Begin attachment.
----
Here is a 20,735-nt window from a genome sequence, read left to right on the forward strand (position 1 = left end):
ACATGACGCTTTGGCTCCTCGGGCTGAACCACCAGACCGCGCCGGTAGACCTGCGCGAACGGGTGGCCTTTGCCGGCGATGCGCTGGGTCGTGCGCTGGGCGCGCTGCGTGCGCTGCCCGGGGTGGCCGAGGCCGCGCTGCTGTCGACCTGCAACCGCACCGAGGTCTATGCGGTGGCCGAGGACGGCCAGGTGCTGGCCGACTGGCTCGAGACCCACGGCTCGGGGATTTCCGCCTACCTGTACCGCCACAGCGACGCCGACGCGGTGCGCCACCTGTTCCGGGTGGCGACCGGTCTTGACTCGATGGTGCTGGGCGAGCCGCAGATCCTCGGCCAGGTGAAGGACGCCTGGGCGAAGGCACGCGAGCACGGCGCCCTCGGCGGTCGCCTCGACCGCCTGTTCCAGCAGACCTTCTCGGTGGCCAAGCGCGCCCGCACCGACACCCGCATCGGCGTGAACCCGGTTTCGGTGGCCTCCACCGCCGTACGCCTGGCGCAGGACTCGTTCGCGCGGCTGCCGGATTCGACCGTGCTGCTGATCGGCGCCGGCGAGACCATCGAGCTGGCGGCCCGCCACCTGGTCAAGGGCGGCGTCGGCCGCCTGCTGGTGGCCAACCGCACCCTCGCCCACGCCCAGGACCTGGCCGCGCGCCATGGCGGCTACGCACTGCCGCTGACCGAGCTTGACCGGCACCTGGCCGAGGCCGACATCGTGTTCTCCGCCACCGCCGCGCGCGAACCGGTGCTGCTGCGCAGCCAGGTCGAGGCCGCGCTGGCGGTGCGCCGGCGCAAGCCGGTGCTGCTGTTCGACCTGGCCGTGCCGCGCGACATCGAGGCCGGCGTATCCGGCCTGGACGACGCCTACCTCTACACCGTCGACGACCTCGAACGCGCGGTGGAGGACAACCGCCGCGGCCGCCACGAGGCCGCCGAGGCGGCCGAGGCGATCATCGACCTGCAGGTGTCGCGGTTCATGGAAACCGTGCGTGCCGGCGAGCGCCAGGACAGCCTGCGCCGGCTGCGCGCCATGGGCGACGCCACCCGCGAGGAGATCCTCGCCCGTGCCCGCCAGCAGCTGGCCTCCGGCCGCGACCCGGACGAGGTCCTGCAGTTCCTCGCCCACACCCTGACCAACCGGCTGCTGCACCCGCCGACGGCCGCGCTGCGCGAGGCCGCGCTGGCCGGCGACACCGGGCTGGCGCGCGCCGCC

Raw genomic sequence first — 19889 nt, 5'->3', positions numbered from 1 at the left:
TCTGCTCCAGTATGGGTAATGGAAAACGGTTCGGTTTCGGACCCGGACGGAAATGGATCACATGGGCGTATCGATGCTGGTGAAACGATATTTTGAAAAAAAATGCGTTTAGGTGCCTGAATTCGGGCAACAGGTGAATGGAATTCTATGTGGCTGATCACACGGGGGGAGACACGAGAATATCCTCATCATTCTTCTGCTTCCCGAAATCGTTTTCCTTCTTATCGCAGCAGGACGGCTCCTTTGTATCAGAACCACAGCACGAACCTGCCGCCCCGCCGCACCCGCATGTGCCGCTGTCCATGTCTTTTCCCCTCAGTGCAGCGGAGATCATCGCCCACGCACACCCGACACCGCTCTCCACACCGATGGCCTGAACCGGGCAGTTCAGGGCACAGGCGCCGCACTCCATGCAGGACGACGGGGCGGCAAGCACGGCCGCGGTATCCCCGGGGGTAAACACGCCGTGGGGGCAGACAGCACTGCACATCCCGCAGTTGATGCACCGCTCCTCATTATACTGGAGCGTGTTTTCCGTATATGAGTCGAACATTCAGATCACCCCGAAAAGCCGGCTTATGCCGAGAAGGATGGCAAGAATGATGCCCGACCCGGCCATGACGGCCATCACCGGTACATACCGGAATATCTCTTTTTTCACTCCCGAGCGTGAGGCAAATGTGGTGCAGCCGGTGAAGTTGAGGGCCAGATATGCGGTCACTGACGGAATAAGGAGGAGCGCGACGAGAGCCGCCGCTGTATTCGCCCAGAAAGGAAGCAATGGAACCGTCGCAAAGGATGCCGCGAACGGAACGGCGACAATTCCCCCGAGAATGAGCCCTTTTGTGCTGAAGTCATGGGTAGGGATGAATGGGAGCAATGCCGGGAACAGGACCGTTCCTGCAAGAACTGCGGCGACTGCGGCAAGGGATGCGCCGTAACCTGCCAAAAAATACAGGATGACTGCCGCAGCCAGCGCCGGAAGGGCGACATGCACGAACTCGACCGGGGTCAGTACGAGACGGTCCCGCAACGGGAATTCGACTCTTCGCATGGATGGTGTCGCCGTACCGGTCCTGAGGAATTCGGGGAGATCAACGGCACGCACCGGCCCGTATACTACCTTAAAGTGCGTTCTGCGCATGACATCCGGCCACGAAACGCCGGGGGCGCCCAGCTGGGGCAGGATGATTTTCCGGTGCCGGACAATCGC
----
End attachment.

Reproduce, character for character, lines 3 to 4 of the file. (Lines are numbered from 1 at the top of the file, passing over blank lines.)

Raw genomic sequence first — 19889 nt, 5'->3', positions numbered from 1 at the left:
TCTGCTCCAGTATGGGTAATGGAAAACGGTTCGGTTTCGGACCCGGACGGAAATGGATCACATGGGCGTATCGATGCTGGTGAAACGATATTTTGAAAAAAAATGCGTTTAGGTGCCTGAATTCGGGCAACAGGTGAATGGAATTCTATGTGGCTGATCACACGGGGGGAGACACGAGAATATCCTCATCATTCTTCTGCTTCCCGAAATCGTTTTCCTTCTTATCGCAGCAGGACGGCTCCTTTGTATCAGAACCACAGCACGAACCTGCCGCCCCGCCGCACCCGCATGTGCCGCTGTCCATGTCTTTTCCCCTCAGTGCAGCGGAGATCATCGCCCACGCACACCCGACACCGCTCTCCACACCGATGGCCTGAACCGGGCAGTTCAGGGCACAGGCGCCGCACTCCATGCAGGACGACGGGGCGGCAAGCACGGCCGCGGTATCCCCGGGGGTAAACACGCCGTGGGGGCAGACAGCACTGCACATCCCGCAGTTGATGCACCGCTCCTCATTATACTGGAGCGTGTTTTCCGTATATGAGTCGAACATTCAGATCACCCCGAAAAGCCGGCTTATGCCGAGAAGGATGGCAAGAATGATGCCCGACCCGGCCATGACGGCCATCACCGGTACATACCGGAATATCTCTTTTTTCACTCCCGAGCGTGAGGCAAATGTGGTGCAGCCGGTGAAGTTGAGGGCCAGATATGCGGTCACTGACGGAATAAGGAGGAGCGCGACGAGAGCCGCCGCTGTATTCGCCCAGAAAGGAAGCAATGGAACCGTCGCAAAGGATGCCGCGAACGGAACGGCGACAATTCCCCCGAGAATGAGCCCTTTTGTGCTGAAGTCATGGGTAGGGATGAATGGGAGCAATGCCGGGAACAGGACCGTTCCTGCAAGAACTGCGGCGACTGCGGCAAGGGATGCGCCGTAACCTGCCAAAAAATACAGGATGACTGCCGCAGCCAGCGCCGGAAGGGCGACATGCACGAACTCGACCGGGGTCAGTACGAGACGGTCCCGCAACGGGAATTCGACTCTTCGCATGGATGGTGTCGCCGTACCGGTCCTGAGGAATTCGGGGAGATCAACGGCACGCACCGGCCCGTATACTACCTTAAAGTGCGTTCTGCGCATGACATCCGGCCACGAAACGCCGGGGGCGCCCAGCTGGGGCAGGATGATTTTCCGGTGCCGGACAATCGC